There was another film also made in 1975, which also (partly) came from the indie scene of the late '60s, but its roots were elsewhere, and, naturally, the "Australian film renaissance" welcomed it with open arms. It also was an unexpected concoction, but, unlike Pure Shit, it became very influential, slowly infiltrating the Australian cinema landscape, to the point where today it rests like a great template of every commercial film made in this country. Its name is Picnic at Hanging Rock (Peter Weir, 1975).

Picnic at Hanging Rock (Peter Weir, 1975)

It's not a bad film, actually. As a narrative it has a richness and mystery that make it attractive and haunting (though Weir would take this further with his subsequent film, The Last Wave, 1977). Formally and stylistically, however, it set a bad example, and commercial Australian cinema never really looked back from that point. It's almost too banal to even say the words - "middle-brow", "middle-class", "cinema of quality", "well crafted". It's the bland, conservative cinema that every country has, Australia isn't the only proponent of it! But Australia has practically sought to exclude other types of cinema from the upper echelons of its industry. As soon as the so-called Renaissance got going, punks like Bert Deling were wilfully excluded, confined to the margins.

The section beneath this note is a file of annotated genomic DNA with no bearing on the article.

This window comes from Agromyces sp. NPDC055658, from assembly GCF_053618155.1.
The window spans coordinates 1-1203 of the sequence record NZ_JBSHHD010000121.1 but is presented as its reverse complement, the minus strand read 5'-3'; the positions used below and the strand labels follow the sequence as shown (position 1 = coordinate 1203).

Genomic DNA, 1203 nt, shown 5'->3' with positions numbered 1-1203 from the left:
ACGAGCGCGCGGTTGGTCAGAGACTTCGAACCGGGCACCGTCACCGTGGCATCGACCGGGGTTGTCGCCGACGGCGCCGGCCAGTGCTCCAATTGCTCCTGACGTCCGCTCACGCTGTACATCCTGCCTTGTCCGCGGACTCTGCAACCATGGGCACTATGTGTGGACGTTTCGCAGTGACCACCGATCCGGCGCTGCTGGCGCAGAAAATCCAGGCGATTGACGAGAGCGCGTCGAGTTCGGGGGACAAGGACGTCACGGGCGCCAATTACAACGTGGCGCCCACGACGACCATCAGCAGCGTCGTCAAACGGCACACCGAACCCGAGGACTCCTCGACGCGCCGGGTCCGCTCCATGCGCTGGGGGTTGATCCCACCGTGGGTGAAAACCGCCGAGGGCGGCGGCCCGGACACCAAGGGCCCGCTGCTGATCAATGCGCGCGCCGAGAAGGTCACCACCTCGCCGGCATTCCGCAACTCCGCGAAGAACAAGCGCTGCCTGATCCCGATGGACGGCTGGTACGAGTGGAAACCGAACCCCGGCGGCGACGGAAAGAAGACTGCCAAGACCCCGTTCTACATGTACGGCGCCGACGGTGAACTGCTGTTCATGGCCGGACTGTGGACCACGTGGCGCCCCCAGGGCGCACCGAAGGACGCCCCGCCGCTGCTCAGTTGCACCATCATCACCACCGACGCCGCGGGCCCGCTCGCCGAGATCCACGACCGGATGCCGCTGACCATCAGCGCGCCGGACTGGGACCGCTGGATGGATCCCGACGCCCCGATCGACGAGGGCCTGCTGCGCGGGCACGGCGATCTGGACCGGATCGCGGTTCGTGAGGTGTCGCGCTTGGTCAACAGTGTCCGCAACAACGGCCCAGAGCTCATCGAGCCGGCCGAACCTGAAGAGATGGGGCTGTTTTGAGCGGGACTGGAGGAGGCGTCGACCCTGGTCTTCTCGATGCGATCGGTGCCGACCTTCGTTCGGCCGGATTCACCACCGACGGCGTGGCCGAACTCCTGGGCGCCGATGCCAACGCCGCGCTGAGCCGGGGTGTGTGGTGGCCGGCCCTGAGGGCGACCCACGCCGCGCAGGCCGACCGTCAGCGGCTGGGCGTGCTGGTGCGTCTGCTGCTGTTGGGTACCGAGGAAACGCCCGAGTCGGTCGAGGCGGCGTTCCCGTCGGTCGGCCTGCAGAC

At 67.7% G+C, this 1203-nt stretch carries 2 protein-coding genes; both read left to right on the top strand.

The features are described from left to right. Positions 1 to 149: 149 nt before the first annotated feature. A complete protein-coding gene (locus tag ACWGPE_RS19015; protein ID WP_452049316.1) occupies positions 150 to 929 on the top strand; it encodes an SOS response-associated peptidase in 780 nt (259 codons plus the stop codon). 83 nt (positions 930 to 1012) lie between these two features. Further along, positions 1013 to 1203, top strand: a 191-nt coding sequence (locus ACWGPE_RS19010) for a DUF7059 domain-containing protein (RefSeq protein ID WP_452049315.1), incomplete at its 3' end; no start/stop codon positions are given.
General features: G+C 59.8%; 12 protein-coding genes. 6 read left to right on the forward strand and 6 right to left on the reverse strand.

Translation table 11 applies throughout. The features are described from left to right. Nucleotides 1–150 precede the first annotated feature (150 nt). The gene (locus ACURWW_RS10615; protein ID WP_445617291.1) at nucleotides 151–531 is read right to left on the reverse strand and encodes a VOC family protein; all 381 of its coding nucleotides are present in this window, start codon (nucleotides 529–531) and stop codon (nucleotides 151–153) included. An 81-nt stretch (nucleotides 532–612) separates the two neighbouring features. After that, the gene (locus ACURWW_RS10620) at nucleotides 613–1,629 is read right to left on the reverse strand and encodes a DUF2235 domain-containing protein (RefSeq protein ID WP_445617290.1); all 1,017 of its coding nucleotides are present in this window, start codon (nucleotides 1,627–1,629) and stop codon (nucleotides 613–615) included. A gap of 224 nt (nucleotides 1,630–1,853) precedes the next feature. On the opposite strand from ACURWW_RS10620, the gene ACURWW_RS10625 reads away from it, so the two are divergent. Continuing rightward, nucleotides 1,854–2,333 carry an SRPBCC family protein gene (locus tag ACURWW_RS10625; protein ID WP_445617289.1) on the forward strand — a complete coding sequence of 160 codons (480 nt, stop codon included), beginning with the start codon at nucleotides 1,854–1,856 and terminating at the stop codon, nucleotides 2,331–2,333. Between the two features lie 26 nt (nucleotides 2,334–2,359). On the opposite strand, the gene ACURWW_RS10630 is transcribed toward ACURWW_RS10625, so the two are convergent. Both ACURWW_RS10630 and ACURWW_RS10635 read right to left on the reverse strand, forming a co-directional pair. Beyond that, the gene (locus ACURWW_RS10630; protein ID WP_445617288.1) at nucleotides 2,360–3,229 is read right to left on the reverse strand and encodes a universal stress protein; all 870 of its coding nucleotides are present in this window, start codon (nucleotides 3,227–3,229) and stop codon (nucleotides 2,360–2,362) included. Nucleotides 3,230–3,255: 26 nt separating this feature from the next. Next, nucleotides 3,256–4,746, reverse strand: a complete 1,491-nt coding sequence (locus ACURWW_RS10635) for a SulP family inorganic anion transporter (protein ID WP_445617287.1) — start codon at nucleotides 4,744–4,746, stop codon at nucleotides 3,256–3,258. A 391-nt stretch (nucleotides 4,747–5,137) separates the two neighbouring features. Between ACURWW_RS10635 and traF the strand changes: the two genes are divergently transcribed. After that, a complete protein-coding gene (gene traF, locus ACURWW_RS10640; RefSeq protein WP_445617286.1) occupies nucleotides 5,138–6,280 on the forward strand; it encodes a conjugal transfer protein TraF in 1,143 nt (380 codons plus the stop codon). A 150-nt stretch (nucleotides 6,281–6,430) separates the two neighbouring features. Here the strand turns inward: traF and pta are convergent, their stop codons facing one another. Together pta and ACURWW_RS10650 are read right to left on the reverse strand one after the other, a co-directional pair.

But the punks continued to make their films anyway. Whilst Australian mainstream cinema has for many years now been conservative and uninspired (and thus not registering on any international scale of quality cinema), I take great heart in the indie/underground cinema Australia has had, and continues to have.